Fictional Character You Probably Would Have Actually Dated In High School:

Does this mean we have to choose from a YA novel (someone who is high school-aged or close to it)? If so, I'd have to answer Oliver from The Statistical Probability of Love at First Sight by Jennifer E. Smith, because he was so sweet. And tall. But my fictional 20-something boyfriend for several years now has been Paul Hudson from How to Kill a Rock Star. I admire his passion for music, art, and truth. He is adorably quirky, too. Plus, I think he would keep me laughing. I love him the same way I love Nicholas Cage in his offbeat movies.

Glad You Gave This Book A Chance:

Never would’ve thought I’d read a graphic (comic book style) novel, but last spring I read Blankets, by Craig Thompson, and became obsessed fell in love with it.

Hidden Gem Book:

I’m going to give a strange twist to this answer. It’s not a book per say, but rather, a beautiful book within a book that I "discovered." FYI, it might be considered a mild spoiler if you haven’t read The Book Thief by Markus Zusak yet (in which case you should skip down to the next letter).

The mini-story that Max wrote for Liesel brought me to tears. It was such a tangible expression of love from one person to another—from an adult to a child—a declaration of hope by someone who was "chained" externally, but freed internally because of a little girl's compassion and tenderness towards him. However, what I loved even more than the story was the aesthetics—the actual art—displayed on the pages. All along we knew Max had been painting over things because paper was scarce during the war, and so, the way the publisher made the pages look as if you were viewing actual newspapers that'd been painted over left me breathless. I've never seen anything so creative within a novel. Not to mention the simplicity of the art, which, in turn, made me feel deep things. To this day, it remains one of my favorite hidden gems within a book!

Important Moment in your Reading Life:

The time I read Native Son by Richard Wright in high school, and I realized there are circumstances behind every human being’s life that are not in his control which contribute to his destiny.

Just Finished:

The Bronze Horseman trilogy by Paullina Simons. The first book was gut-wrenching and beautiful, but left off with such a cliffhanger that I had to go on to the second. After that I just had to see how she wrapped up these characters' lives. This series was not perfect by any means, but there was something so captivating and hopeful about a love that stood the test of time. I must have lived in Russia in another lifetime, because I am so drawn to big, sprawling, passionate epic sagas. And snow.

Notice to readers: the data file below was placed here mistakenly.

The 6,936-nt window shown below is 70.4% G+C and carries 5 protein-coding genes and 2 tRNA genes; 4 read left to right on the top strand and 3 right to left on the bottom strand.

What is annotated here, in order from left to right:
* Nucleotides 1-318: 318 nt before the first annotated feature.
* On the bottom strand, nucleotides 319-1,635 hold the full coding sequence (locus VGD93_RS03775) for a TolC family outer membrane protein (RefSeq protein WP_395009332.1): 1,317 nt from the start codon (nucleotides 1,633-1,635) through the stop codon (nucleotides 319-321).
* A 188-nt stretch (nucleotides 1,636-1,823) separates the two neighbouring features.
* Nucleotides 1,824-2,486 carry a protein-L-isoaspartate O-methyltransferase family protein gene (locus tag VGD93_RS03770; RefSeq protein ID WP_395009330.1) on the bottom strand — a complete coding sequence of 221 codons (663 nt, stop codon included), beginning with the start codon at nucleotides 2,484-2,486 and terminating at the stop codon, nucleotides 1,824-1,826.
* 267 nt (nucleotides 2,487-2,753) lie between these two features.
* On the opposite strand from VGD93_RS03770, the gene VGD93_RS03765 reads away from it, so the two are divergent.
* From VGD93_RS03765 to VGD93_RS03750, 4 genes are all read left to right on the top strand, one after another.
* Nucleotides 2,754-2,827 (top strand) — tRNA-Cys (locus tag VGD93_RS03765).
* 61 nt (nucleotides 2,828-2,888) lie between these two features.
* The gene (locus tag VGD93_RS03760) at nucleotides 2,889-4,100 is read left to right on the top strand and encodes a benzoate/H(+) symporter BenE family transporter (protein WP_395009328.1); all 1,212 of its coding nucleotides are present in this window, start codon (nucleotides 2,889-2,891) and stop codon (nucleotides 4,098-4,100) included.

Kinds of Books You Won’t Read:

I tend to steer clear of political novels and horror, but still, if someone whose opinion I value recommends something from either of those genres, I'll read it.

Longest Book You’ve Read:

Wally Lamb’s I Know This Much is True, and Anna Karenina by Leo Tolstoy. (I also have Stephen King’s chunky 11/22/63 on my TBR pile which I hope to read this year).

Major book hangover because of:

One Day, by David Nicholls

Number of Bookcases You Own:

5 (7 if you include my kids' bookcases)

One Book You Have Read Multiple Times:

The First Husband, by Laura Dave

Preferred Place To Read:

The cushioned and canopied swing on my deck.

Quote that inspires you/gives you all the feels from a book you’ve read:

From How to Kill a Rock Star:
“I am of the theory that all of our transcendental connections, anything we're drawn to, be it a person, a song, a painting on a wall—they’re magnetic. The art is the alloy, so to speak. And our souls are equipped with whatever properties are required to attract that alloy. I'm no scientist so I don't really know what the hell these properties are, but my point is we're drawn to stuff we've already got a connection to. Part of the thing is already inside of us.”

Reading Regret:

Most of my reading regrets are sequels.

Series You Started And Need To Finish(all books are out in series):


Three of your All-Time Favorite Books:

How to Kill a Rock Star, by Tiffanie DeBartolo
Anna Karenina by Leo Tolstoy
The Storyteller, by Jodi Piccoult

Unapologetic Fangirl For:

The Bronze Horseman. It’s a no holds barred love story from a writer who threw all the supposed writing rules out the window, and created a story that made me weep and laugh and bask in the hope that, ultimately, love will prevail.